POST Online Media Lite Edition



 

Boeing drama: Southwest to get $125 million, FAA grounds 737 MAX until April

Christian Fernsby |
Southwest Airlines announced that it has reached a compensation agreement with Boeing.

Article continues below



Topics: BOEING    SOUTHWEST    FAA   

Thiw will cover some of the projected financial damages related to the grounding of the Boeing 737 MAX.

Along with the rest of the MAX fleet, Southwest’s 34 MAX aircraft have been out of service since March 2019 following the fatal crashes of Lion Air Flight 610 and Ethiopian Airlines Flight 302.

The terms of the company’s agreement with Boeing have not been made public, but the airline’s board has authorized an incremental profit-sharing accrual for Southwest employees estimated at around $125 million.

Southwest said it will add $125 million to its profit sharing pool with money it gets from Boeing.

"Our people have done an incredible job managing through the Max groundings, while providing the highest levels of customer service and one of the best operational performances in our history," said Southwest CEO Gary Kelly.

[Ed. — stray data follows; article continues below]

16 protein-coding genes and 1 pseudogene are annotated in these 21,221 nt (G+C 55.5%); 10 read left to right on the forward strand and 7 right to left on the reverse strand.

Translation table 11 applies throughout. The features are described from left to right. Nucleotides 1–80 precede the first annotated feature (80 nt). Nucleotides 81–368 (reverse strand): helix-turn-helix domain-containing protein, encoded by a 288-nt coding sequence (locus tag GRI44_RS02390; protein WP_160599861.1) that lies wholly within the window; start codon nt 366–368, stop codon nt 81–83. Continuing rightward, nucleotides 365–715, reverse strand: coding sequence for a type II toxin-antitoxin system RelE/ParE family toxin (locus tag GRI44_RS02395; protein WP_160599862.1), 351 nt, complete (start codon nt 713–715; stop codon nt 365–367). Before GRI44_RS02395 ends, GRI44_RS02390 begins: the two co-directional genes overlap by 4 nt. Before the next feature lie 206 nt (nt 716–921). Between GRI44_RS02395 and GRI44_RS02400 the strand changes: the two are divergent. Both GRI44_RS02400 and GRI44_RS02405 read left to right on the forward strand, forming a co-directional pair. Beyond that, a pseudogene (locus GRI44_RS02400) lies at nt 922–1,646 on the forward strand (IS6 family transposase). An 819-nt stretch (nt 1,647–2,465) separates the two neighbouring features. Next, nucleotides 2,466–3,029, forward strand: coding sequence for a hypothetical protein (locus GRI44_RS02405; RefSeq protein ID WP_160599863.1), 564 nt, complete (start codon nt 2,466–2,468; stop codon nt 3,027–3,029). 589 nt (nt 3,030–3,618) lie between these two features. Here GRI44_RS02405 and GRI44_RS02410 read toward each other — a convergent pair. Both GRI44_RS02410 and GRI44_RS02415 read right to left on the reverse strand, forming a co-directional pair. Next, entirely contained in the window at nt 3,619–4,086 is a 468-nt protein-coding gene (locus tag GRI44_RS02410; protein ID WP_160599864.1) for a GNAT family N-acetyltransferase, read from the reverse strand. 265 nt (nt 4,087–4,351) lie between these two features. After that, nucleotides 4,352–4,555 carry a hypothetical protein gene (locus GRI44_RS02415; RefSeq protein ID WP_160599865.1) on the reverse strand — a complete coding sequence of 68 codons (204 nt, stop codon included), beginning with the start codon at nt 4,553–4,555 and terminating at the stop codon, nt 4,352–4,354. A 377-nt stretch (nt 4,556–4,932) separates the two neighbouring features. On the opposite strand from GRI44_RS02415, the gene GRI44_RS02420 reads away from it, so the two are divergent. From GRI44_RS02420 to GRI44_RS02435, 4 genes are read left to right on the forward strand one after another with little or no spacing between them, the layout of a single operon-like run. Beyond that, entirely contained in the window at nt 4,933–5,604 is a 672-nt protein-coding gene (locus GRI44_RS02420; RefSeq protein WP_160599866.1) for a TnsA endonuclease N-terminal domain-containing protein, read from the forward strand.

"On behalf of the Southwest board of directors, we are grateful to our employees for their extraordinary efforts throughout the year and are pleased to share proceeds from our recent agreement with Boeing."

Boeing abandoned its goal of getting approval this month from the Federal Aviation Administration to unground the 737 MAX after chief executive Dennis Muilenburg met with senior U.S. aviation officials.

FAA Administrator Steve Dickson said he would not clear the plane to fly before 2020 and disclosed the agency has an ongoing investigation into 737 production issues in Renton, Washington.

He added there are nearly a dozen milestones that must be completed before the MAX returns to service.

American said that it based the decision on the latest guidance from the Federal Aviation Administration, the Transportation Department and Boeing.

The airline said that if the FAA certifies the plane, it could operate flights with only employees and invited guests before April 7.


What to read next

Boeing CEO admits mistakes on 737 Max
FAA approves Boeing 787 battery design changes
U.S. aviation regulators meet international counterparts over Boeing 737 Max